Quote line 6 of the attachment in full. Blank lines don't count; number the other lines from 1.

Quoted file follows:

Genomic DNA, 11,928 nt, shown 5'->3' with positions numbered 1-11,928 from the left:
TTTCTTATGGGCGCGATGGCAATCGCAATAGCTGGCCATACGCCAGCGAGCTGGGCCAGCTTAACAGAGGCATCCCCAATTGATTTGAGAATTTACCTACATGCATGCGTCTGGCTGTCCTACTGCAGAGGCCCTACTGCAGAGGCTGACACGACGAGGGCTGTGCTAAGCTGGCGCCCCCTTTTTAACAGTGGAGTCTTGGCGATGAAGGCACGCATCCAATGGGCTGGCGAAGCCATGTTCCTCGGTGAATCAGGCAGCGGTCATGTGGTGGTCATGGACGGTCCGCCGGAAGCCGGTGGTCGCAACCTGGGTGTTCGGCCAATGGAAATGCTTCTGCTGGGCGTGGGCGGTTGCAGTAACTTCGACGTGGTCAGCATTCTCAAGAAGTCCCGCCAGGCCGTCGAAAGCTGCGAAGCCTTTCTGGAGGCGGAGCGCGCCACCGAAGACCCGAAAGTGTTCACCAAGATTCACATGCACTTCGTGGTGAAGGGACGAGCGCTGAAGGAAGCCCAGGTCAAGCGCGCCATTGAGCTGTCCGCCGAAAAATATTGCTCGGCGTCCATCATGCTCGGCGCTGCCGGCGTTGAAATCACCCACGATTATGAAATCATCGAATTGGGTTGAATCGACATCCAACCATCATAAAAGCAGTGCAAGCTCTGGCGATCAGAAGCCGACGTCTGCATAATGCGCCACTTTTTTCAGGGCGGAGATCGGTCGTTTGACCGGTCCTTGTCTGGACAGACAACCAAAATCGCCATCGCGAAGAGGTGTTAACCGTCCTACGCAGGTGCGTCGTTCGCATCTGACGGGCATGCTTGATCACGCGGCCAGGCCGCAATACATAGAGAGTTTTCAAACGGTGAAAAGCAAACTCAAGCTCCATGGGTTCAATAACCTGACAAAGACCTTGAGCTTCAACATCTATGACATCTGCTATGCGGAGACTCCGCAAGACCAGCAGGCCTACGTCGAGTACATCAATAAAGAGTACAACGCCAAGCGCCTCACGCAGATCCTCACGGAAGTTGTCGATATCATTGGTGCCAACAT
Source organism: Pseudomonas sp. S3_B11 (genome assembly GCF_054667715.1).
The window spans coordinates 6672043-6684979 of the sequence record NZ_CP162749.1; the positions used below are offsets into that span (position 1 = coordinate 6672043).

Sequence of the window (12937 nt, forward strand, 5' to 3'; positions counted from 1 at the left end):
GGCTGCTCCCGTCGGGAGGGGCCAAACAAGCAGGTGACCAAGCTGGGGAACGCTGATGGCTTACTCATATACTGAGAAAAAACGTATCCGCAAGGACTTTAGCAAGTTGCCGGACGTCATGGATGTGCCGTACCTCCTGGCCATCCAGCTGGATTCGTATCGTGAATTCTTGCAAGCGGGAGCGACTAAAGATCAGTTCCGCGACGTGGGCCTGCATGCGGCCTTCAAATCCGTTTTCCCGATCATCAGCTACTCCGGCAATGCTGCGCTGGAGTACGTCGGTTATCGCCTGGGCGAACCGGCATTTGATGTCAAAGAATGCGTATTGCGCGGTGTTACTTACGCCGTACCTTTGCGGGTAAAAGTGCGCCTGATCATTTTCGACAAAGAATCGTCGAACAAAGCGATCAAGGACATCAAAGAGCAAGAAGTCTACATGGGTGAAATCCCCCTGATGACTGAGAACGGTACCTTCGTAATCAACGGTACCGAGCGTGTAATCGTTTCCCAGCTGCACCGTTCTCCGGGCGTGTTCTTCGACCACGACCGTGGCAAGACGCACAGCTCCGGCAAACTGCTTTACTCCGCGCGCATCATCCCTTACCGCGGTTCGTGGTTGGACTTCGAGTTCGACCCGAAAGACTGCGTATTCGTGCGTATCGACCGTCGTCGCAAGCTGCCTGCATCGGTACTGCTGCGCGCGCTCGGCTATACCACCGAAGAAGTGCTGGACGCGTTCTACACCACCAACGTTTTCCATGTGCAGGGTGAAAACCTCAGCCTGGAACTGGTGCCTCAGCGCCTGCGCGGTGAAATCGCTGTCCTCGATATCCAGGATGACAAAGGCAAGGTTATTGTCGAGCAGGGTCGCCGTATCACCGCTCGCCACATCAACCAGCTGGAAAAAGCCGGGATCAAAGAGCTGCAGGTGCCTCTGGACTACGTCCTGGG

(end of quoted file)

GGCTGCTCCCGTCGGGAGGGGCCAAACAAGCAGGTGACCAAGCTGGGGAACGCTGATGGCTTACTCATATACTGAGAAAAAACGTATCCGCAAGGACTTTAGCAAGTTGCCGGACGTCATGGATGTGCCGTACCTCCTGGCCATCCAGCTGGATTCGTATCGTGAATTCTTGCAAGCGGGAGCGACTAAAGATCAGTTCCGCGACGTGGGCCTGCATGCGGCCTTCAAATCCGTTTTCCCGATCATCAGCTACTCCGGCAATGCTGCGCTGGAGTACGTCGGTTATCGCCTGGGCGAACCGGCATTTGATGTCAAAGAATGCGTATTGCGCGGTGTTACTTACGCCGTACCTTTGCGGGTAAAAGTGCGCCTGATCATTTTCGACAAAGAATCGTCGAACAAAGCGATCAAGGACATCAAAGAGCAAGAAGTCTACATGGGTGAAATCCCCCTGATGACTGAGAACGGTACCTTCGTAATCAACGGTACCGAGCGTGTAATCGTTTCCCAGCTGCACCGTTCTCCGGGCGTGTTCTTCGACCACGACCGTGGCAAGACGCACAGCTCCGGCAAACTGCTTTACTCCGCGCGCATCATCCCTTACCGCGGTTCGTGGTTGGACTTCGAGTTCGACCCGAAAGACTGCGTATTCGTGCGTATCGACCGTCGTCGCAAGCTGCCTGCATCGGTACTGCTGCGCGCGCTCGGCTATACCACCGAAGAAGTGCTGGACGCGTTCTACACCACCAACGTTTTCCATGTGCAGGGTGAAAACCTCAGCCTGGAACTGGTGCCTCAGCGCCTGCGCGGTGAAATCGCTGTCCTCGATATCCAGGATGACAAAGGCAAGGTTATTGTCGAGCAGGGTCGCCGTATCACCGCTCGCCACATCAACCAGCTGGAAAAAGCCGGGATCAAAGAGCTGCAGGTGCCTCTGGACTACGTCCTGGG